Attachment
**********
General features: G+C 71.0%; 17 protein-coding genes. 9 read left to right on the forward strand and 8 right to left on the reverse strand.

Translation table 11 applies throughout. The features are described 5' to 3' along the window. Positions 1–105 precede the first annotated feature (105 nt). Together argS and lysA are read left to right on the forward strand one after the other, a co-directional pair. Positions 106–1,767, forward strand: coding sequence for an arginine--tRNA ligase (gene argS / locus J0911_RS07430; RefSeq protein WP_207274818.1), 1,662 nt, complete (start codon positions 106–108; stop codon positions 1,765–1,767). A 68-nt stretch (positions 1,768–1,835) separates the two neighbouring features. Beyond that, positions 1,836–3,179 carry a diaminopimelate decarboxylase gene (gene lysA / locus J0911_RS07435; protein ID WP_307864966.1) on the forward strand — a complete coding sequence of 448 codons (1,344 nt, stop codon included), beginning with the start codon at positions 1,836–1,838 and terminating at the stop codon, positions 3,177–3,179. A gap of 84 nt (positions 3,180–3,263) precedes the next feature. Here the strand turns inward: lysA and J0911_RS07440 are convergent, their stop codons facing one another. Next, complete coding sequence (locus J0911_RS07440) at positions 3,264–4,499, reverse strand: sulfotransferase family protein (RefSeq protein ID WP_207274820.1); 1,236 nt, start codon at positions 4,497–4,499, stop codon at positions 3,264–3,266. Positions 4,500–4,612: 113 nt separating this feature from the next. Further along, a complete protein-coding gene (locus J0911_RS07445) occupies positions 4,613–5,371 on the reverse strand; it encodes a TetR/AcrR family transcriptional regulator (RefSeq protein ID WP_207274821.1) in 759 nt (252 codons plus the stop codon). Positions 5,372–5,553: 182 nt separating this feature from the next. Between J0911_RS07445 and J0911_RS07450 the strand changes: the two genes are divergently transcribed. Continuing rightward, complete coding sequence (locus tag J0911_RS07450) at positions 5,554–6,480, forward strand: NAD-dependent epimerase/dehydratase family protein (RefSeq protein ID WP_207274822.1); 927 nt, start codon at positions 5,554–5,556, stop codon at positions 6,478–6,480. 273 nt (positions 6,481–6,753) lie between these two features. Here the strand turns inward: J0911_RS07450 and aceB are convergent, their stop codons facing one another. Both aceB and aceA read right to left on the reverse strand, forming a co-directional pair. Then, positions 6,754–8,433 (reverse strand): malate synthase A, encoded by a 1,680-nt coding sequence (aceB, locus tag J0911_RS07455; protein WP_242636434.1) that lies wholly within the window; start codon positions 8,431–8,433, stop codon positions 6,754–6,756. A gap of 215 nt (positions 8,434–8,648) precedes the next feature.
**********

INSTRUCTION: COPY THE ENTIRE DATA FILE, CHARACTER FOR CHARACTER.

General features: G+C 71.0%; 17 protein-coding genes. 9 read left to right on the forward strand and 8 right to left on the reverse strand.

Translation table 11 applies throughout. The features are described 5' to 3' along the window. Positions 1–105 precede the first annotated feature (105 nt). Together argS and lysA are read left to right on the forward strand one after the other, a co-directional pair. Positions 106–1,767, forward strand: coding sequence for an arginine--tRNA ligase (gene argS / locus J0911_RS07430; RefSeq protein WP_207274818.1), 1,662 nt, complete (start codon positions 106–108; stop codon positions 1,765–1,767). A 68-nt stretch (positions 1,768–1,835) separates the two neighbouring features. Beyond that, positions 1,836–3,179 carry a diaminopimelate decarboxylase gene (gene lysA / locus J0911_RS07435; protein ID WP_307864966.1) on the forward strand — a complete coding sequence of 448 codons (1,344 nt, stop codon included), beginning with the start codon at positions 1,836–1,838 and terminating at the stop codon, positions 3,177–3,179. A gap of 84 nt (positions 3,180–3,263) precedes the next feature. Here the strand turns inward: lysA and J0911_RS07440 are convergent, their stop codons facing one another. Next, complete coding sequence (locus J0911_RS07440) at positions 3,264–4,499, reverse strand: sulfotransferase family protein (RefSeq protein ID WP_207274820.1); 1,236 nt, start codon at positions 4,497–4,499, stop codon at positions 3,264–3,266. Positions 4,500–4,612: 113 nt separating this feature from the next. Further along, a complete protein-coding gene (locus J0911_RS07445) occupies positions 4,613–5,371 on the reverse strand; it encodes a TetR/AcrR family transcriptional regulator (RefSeq protein ID WP_207274821.1) in 759 nt (252 codons plus the stop codon). Positions 5,372–5,553: 182 nt separating this feature from the next. Between J0911_RS07445 and J0911_RS07450 the strand changes: the two genes are divergently transcribed. Continuing rightward, complete coding sequence (locus tag J0911_RS07450) at positions 5,554–6,480, forward strand: NAD-dependent epimerase/dehydratase family protein (RefSeq protein ID WP_207274822.1); 927 nt, start codon at positions 5,554–5,556, stop codon at positions 6,478–6,480. 273 nt (positions 6,481–6,753) lie between these two features. Here the strand turns inward: J0911_RS07450 and aceB are convergent, their stop codons facing one another. Both aceB and aceA read right to left on the reverse strand, forming a co-directional pair. Then, positions 6,754–8,433 (reverse strand): malate synthase A, encoded by a 1,680-nt coding sequence (aceB, locus tag J0911_RS07455; protein WP_242636434.1) that lies wholly within the window; start codon positions 8,431–8,433, stop codon positions 6,754–6,756. A gap of 215 nt (positions 8,434–8,648) precedes the next feature.